You know it is festival time again when Kerrang and Metal Hammer and every music website on the world wide web are telling you what you need to procure before descending on your favourite British summertime rock festival.
“Take Wellington boots,” they demand, “because the British summer can be very unpredictable.” Yes. Thanks to a thousand films portraying stereotypical English weather and, not to mention, living here, I did already know this.
“Take toilet roll.” Wise words. Wiping your bum on leaves and empty beer cans can be a perilous affair.
“You will need a tent!” Really.
So, to save further insult to your intelligence by informing you of things you need to take to, what is shaping up to be, the greatest rock festival of 2014, I decide to put together a list of things that, you might consider bringing, but you really shouldn’t.
1 The Mona Lisa
You may think a five hundred year old painting to be the ideal wall hanger for your tent. Not only perfect for covering up that beer stain, but also adding an air of sophistication for when you invite people in for a nightcap.
While this all maybe true, have you considered the practicalities? The Mona Lisa resides behind bullet proof glass in the Louvre in Paris. You will need to cross the channel. This will require a boat of some description. Or some duck fat if you don’t have a boat. Swimming the channel covered in duck fat is hard enough but swimming the return journey with the Mona Lisa tied to your back? That has never even been attempted.
Then there is the heist itself. The Mona Lisa has already been stolen once in its lifetime. Back in 1911 a chap called Vincenzo Peruggia, who worked at the Louvre, hid in a broom cupboard until the museum was closed. He then left with the Mona Lisa discreetly stuffed down his trousers. Because of this incident all museum visitors are strip searched when they leave and the broom cupboards are guarded by giant robotic mice. Or so I heard.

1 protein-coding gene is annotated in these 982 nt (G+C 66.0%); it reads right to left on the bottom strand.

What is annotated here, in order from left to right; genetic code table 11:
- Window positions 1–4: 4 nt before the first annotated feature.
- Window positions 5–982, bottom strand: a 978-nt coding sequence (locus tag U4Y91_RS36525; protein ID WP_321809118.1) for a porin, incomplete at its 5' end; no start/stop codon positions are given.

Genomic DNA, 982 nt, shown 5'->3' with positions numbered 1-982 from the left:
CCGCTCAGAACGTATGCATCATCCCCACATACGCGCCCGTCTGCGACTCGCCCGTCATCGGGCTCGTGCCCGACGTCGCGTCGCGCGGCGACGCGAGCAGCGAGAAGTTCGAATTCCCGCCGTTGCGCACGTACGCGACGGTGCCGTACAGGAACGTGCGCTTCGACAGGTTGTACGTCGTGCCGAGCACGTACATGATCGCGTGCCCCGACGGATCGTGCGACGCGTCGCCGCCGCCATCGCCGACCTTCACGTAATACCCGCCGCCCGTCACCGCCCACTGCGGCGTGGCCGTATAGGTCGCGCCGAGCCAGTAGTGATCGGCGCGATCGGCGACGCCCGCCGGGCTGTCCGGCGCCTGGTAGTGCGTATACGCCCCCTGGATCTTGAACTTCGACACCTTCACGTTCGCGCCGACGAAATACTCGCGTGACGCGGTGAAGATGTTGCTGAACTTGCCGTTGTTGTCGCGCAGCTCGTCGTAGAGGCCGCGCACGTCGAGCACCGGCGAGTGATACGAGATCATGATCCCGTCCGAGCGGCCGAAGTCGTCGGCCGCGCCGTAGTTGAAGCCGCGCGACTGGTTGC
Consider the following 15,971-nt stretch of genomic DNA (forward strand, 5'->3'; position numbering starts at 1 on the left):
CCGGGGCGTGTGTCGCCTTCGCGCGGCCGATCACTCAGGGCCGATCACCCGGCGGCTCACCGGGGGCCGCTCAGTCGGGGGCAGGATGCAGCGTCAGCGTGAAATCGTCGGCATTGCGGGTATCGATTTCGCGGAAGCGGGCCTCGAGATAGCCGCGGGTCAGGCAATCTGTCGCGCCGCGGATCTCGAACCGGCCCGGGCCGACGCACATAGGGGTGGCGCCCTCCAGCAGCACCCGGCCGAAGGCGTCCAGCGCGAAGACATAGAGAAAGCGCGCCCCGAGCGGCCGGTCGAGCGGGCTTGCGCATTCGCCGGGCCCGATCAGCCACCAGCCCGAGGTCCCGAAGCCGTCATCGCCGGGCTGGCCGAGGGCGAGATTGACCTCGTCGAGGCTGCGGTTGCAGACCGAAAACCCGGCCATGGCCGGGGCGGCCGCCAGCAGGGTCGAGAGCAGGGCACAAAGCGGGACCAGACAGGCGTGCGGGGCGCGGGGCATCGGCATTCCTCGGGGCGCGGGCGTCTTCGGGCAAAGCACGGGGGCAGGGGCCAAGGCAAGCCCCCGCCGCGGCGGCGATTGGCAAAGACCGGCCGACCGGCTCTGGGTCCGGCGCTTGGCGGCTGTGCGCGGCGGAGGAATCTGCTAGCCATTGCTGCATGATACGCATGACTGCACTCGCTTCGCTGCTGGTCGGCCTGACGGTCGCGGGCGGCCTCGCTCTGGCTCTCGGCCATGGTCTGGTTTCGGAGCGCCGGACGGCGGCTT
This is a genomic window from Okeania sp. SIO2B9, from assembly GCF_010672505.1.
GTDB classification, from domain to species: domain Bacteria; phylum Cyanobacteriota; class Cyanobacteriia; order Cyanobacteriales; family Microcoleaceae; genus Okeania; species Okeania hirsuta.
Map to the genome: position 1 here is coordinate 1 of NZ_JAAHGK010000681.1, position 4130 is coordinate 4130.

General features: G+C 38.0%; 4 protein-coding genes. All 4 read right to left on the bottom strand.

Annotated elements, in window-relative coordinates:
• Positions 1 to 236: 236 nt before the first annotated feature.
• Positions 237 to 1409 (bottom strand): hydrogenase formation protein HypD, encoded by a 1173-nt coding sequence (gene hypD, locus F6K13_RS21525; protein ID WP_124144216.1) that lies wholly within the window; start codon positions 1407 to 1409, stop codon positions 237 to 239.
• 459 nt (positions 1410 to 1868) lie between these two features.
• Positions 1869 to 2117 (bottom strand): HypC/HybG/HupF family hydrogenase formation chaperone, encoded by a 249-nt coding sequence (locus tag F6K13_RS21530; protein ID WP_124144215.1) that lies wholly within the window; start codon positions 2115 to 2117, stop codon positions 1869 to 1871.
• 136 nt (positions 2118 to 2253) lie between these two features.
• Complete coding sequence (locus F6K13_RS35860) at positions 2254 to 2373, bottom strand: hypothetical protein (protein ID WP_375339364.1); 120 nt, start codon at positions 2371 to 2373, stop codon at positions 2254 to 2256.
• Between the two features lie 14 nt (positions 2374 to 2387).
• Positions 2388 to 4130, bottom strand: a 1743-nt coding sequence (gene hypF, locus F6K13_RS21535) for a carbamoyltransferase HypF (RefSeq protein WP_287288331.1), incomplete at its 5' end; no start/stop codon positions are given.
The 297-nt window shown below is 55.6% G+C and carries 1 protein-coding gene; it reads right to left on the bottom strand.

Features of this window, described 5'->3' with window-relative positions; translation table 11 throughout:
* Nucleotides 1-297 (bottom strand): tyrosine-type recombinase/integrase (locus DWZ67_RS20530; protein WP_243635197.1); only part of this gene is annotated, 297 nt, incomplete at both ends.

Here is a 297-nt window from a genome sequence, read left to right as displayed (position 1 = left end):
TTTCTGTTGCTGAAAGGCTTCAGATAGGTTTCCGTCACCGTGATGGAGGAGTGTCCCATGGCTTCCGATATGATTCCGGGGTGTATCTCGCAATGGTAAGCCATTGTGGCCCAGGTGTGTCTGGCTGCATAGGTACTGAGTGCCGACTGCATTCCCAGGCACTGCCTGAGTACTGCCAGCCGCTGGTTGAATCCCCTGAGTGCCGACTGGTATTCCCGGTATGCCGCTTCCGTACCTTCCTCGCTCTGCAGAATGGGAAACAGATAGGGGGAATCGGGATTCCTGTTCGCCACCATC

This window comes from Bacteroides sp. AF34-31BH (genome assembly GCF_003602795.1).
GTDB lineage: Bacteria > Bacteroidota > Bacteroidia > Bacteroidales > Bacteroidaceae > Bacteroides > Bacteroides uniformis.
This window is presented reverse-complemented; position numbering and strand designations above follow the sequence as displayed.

Fancy getting your Druid on over the Sonisphere weekend? There are easier ways than trying to smuggle Stonehenge into the campsite. Although there are no official rules governing the erection of prehistoric monuments in the campsite, doing so would still be considered by many as an etiquette faux pas. The campsite is going to be heaving when you have the two biggest metal bands on the planet playing consecutive days. No one will be happy to have their stroll from the tent to the toilet impeded by a selection of huge monolithic monoliths. If you are a Druid the basic rule of thumb is; wearing a robe is ok, but leave the massive stones on the Salisbury plain.
3 A super yacht
You know it looks cool in hip hop videos, but at Sonisphere you will just look a bit of an idiot. It doesn’t matter how hard it rains in Knebworth, there will never be enough water in the campsite to float your yacht. It will just keep falling over and squashing people’s tents. This will make them very angry with you. No they won’t care that you stole the Mona Lisa with your yacht, they will still be very annoyed.
4 The Eiger
Assuming you manage to pluck the Eiger from its home in the Bernese Alps, AND you manage to get it into the campsite AND you don’t mind people pitching their tents on it, then it would probably be okay.
I would suggest you don’t take it to the main stage area for two reasons;
1. You would be surprised what gets lost in the pit.
2. 2. The Eiger is 3970 meters tall so you might obstruct someone’s view.
5 The Dead Sea
At 31 miles long, 9 miles wide and 377 meters deep, The Dead Sea could be viewed as a slight inconvenience if you chose to decant it in the camping area. Yes you could float your super yacht in it, but to do so would be to miss the point of a festival. Festivals are a group thing. A festival is about many people, not just one person. If festivals were about one person then they would not be called festivals, they would be called “Onesies” or something similar. No, my best advice to you is to leave The Dead Sea where it is and just bring yourself, your friends, your tent and some toilet roll. Oh and don’t forget Wellington boots, because those British summers can be very unpredictable.
***All the rubbish you see written here is Kelvin's opinion and not that of his associates, race team or marketing partners.***